Virginia’s Dress

 In Boot Hill, Today's Feed

Written by: Collette Cottingham; Consciously Woman

I died in 1814. I continue to occupy my body, but my soul is gone. My soul is buried in the cold ground with the rest of my family, on a plantation in Virginia. My body now lives in New York, even though my life had ended, time continued on as if nothing had happened. I know I have mentioned this before. My life has been on repeat since that cold January day.

My shoe has a bit of dust across the toe, yet I do not care. For a moment, I am lost my mind.

“Are you alright Miss?”

“Yes, I am fine, Sir, thank you.” Getting lost in your mind on a public street seems to baffle others. I do not care anymore. I better close my parasol. It would be disrespectful for a proper lady to enter Mr. Mercantile’s shop with an open parasol.

The shop is lined with fabrics of cotton, silk, satin, and lace. There is even detailed beading. I touch the velvet blue fabric with the tips of my gloved fingers. The fabric is soft and gentle.

“Like the fur on a rabbit. I love this blue on you, Virginia. The color brings out your dark features.”

“Can I help you Miss?”

“Yes, I need to order the blue satin fabric, three rolls and a roll of the white lace.”

“Not the velvet?”

“No, I already have a velvet dress.”

“I will wrap it up.”

“Thank you.”

I had been asleep in my mind again. I love remembering mama. I worry a day will come when I can’t remember.

“May I inquire what you are using this fine fabric for?”

Of course there is a nosy wife! Always wanting to know others’ business, “It is for a dress.”

“Oh my, what is the occasion?”

“A ball.”


“Uncle Davis.”

“Don’t look shocked young lady, I told you to wait for me.”

“You were so slow I was giddy with excitement. Please forgive me.”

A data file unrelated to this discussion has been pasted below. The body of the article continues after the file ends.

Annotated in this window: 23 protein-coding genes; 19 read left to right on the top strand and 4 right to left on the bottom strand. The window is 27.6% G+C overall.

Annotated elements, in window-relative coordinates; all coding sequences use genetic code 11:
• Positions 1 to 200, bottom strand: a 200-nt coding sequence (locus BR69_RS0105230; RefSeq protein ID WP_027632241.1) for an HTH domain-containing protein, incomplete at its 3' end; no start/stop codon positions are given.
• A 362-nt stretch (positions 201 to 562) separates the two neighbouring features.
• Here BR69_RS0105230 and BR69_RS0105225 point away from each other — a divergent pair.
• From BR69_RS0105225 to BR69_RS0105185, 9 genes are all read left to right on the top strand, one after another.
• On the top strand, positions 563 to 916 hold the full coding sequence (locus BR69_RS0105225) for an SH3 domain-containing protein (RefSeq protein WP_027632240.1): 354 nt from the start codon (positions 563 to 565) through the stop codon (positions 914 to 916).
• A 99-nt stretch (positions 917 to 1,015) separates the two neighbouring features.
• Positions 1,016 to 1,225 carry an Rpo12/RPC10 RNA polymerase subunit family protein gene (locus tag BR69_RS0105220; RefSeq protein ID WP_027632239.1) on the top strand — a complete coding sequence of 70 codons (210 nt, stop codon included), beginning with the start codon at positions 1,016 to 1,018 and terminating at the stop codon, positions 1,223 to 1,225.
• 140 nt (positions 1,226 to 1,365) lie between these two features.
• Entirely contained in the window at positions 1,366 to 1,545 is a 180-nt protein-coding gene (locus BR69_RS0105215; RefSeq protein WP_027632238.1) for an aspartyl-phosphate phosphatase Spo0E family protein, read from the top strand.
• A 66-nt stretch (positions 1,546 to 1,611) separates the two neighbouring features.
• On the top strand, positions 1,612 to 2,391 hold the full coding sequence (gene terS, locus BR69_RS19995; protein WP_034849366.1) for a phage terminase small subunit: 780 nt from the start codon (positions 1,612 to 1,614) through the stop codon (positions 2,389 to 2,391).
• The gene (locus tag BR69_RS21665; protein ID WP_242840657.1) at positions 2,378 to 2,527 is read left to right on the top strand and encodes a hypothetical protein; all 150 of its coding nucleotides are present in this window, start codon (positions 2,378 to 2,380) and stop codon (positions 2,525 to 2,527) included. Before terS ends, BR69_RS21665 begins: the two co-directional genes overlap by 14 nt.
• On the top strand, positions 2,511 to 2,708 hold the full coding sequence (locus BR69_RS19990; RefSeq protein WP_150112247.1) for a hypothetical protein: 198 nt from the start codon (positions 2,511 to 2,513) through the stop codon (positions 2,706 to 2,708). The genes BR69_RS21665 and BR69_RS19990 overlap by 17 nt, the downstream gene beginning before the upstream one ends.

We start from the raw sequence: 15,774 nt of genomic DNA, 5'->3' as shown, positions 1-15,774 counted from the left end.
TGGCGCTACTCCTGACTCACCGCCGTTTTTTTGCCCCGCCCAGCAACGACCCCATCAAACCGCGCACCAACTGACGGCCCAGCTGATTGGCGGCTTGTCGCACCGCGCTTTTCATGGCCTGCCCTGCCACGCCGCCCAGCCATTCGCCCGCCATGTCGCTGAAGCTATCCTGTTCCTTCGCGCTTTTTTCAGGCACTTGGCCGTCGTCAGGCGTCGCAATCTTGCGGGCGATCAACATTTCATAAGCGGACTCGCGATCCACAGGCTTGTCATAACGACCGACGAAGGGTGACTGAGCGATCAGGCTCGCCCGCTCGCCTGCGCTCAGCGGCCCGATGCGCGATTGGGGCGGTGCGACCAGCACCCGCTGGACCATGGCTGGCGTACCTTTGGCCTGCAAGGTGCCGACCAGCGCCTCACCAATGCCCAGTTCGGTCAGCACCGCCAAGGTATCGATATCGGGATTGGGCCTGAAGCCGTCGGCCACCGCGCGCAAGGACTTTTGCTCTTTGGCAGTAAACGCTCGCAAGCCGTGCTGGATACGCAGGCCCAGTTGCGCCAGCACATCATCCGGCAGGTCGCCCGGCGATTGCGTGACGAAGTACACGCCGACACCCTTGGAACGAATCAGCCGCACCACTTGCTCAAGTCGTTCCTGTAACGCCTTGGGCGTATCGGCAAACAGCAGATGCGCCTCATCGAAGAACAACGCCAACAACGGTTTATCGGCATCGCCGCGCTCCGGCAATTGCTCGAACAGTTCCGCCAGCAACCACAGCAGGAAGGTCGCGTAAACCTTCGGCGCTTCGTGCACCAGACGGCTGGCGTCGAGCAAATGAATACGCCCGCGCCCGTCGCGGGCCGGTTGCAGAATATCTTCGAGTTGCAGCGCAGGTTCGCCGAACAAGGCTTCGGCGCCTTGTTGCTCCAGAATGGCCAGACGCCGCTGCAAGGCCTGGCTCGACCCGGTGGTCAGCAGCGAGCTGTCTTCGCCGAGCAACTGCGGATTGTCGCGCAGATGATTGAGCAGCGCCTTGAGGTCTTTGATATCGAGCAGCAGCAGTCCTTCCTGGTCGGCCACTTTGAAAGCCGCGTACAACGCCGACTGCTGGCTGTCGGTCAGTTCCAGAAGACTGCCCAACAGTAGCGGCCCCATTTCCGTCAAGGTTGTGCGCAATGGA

“You came straight here.”


“Alright, don’t let in happen again.”

“Miss, your fabric is ready.”

“Let me take a look…very beautiful and fine.”

My uncle chats up Mr. Mercantile and pays. Mrs. Mercantile is gossiping with the ladies that recently walked through the door. Now was my chance. I opened the fabric. I slipped the paper softly between two sheets of fabric. I set the one with the note aside.

“Wait Uncle, I was over zealous, two rolls will be plenty.”

“Are you sure Virginia?”

“Yes.” I gently grasp my uncle’s arm. The signal is sent. I stand here looking like a proper young lady. I am playing a part. Another couple browses the fabric. I act like I have never seen him before in my life. We are strangers trapped in a square surrounded by the world’s finest fabrics. It is a time of treachery and deceit. We all are playing a role, British and American, right and wrong, and then there is me.

“Mr. Mercantile please send the fabric to Mrs. Kempshaw. She is making the gown for Miss Virginia.”

“Of course, Sir.”

“If you don’t mind I would like to purchase that roll of fine fabric,” said a short man will perfectly round spectacles.

“Well of course, Sir.”

“On closer examination, the color isn’t what I am looking for, good day.”

He got the note. I step back through the door and open my parasol into the crisp air.

“It is a delightful day.”

“Yes it is Uncle, shall we walk for a bit?”

“Well of course Virginia.”

“Thank you for my dress.”

“You will be the finest looking lady in all of New York.”

I smile…I have far greater things planned for that ball. I need the dress for my part. We are all playing a role in this game called life.

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